FM Nirmala Sitharaman Holds Manmohan Singh, Raghuram Rajan Responsible For Current Public Sector Banking MessFormer prime minister Manmohan Singh with Congress chief Sonia Gandhi (Representative Image) (Shekhar Yadav/India Today Group/Getty Images)

Finance Minister Nirmala Sitharaman has accused former Prime Minister Manmohan Singh of leaving behind "a nasty stink of corruption" in the public banking sector, which suffered its "worst phase" under him and former Reserve Bank Governor Raghuram Rajan.

During Rajan's tenure "loans were given just based on phone calls from crony leaders and public sector banks in India till today are depending on government equity infusion to get out of that mire," she said on Tuesday (15 October) during a lecture at Columbia University.

Sitharaman said: "Indian public sector banks did not have a worst phase than when (there was) the combination of Dr Manmohan Singh and Dr Raghuram Rajan, as the Prime Minister and the Governor of the Reserve Bank."

She was responding to an audience members question about Rajan's reported criticism that Prime Minister Narendra Modi's government is "extremely centralised" and does not have a "consistent and articulated vision" for economic growth.

Lashing out at Rajan, Sitharaman said, "Rather too democratic leadership, which probably will have the approval quite a lot of liberals, I am afraid left behind such a nasty stink of corruption which we are cleaning up even today."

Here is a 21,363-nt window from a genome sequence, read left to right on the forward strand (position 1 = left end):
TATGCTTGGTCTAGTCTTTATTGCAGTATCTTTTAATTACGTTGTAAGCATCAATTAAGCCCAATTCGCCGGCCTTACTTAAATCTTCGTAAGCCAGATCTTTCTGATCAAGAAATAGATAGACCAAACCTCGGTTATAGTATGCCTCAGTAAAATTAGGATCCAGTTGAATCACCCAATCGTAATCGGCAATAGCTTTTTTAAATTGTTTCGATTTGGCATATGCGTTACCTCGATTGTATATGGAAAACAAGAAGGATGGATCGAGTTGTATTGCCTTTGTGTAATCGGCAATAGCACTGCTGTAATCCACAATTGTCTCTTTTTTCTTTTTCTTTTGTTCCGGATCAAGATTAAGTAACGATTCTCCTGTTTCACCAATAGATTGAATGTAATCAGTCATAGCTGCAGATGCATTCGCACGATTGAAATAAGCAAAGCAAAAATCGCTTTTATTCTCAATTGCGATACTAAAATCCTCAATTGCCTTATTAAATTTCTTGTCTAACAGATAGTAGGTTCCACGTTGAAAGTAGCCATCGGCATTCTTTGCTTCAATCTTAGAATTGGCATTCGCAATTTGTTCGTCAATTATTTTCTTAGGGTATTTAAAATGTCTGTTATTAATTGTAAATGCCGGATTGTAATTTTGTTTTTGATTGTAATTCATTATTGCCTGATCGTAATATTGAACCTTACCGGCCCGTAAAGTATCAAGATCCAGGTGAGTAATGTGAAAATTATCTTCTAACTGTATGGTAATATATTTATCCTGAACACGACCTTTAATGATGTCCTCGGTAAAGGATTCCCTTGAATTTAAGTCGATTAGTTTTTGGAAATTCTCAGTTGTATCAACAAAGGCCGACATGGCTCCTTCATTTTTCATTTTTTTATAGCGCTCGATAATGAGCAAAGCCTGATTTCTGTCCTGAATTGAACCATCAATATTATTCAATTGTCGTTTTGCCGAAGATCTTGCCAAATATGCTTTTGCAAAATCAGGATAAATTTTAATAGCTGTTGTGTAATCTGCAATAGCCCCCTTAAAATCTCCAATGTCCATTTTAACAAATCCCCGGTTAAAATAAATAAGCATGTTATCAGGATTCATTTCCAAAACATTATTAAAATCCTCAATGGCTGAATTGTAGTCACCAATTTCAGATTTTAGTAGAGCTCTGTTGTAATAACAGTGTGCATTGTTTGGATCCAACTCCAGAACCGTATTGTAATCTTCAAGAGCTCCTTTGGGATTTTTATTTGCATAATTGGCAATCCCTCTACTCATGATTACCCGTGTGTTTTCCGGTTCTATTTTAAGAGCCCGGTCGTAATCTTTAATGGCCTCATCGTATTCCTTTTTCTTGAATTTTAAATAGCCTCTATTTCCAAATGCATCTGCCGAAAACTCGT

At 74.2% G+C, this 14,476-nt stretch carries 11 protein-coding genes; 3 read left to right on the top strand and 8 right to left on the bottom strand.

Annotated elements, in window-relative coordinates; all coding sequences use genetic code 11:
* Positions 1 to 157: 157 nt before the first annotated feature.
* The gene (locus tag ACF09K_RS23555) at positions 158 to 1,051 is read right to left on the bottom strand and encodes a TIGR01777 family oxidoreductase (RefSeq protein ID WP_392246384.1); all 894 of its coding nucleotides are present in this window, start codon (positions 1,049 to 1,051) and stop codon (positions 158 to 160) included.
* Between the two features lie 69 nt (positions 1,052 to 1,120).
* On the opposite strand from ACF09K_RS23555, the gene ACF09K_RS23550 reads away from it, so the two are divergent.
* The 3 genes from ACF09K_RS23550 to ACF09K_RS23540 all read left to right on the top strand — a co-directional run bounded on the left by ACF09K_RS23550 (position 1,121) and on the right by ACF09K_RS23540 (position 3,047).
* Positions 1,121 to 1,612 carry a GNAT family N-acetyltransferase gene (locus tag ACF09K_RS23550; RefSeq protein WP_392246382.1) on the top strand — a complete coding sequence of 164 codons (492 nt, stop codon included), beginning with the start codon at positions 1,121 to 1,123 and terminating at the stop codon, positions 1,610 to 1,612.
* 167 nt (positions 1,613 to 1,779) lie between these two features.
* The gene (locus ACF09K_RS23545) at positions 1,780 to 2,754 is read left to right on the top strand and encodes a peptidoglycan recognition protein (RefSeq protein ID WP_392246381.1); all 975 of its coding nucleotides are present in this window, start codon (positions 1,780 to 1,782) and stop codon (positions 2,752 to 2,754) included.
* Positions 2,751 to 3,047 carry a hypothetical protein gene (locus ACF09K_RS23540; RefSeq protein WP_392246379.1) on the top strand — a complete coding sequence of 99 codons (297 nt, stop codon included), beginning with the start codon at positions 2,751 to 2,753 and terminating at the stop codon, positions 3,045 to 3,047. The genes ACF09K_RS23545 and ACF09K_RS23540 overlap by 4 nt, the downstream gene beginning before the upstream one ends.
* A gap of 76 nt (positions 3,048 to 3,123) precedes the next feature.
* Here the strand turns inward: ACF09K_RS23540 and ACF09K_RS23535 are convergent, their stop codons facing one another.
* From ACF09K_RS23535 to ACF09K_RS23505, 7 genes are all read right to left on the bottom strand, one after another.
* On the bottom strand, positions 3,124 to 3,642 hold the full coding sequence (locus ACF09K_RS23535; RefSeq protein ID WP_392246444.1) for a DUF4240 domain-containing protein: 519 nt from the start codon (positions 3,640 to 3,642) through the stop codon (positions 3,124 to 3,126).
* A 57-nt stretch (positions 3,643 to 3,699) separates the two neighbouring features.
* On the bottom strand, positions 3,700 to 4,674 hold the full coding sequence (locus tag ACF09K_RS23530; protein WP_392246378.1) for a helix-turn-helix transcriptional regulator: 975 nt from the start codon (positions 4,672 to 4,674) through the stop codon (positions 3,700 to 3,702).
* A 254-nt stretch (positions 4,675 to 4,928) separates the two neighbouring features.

"So, if there is a feeling that there has been a centralised leadership now, I like to say that a very democratised leadership led to a whole lot of corruption," she said.

She added, "You need to have a country as diverse as India with an effective leadership".

Her lecture was hosted by the Columbia University's Deepak and Neera Raj Center on Indian Economic Policies.

With eminent Columbia University economists, Jagdish Bhagwati and former NITI Aayog Vice Chairman Aravind Panagaria, in the audience, Sitharaman asked, "Can all of us put together also think of asking what ails our banks today? Where has it been inherited from?"

She said she wanted "answers for the time when Dr Raghuram Rajan was here in the Governor's post".

She said, "The Indian banks, for which today to give a lifeline is the primary duty of the finance minister of India. And the lifeline kind of an emergency is not come overnight.”

(This story has been published from a wire agency feed without modifications to the text. Only the headline has been changed.)

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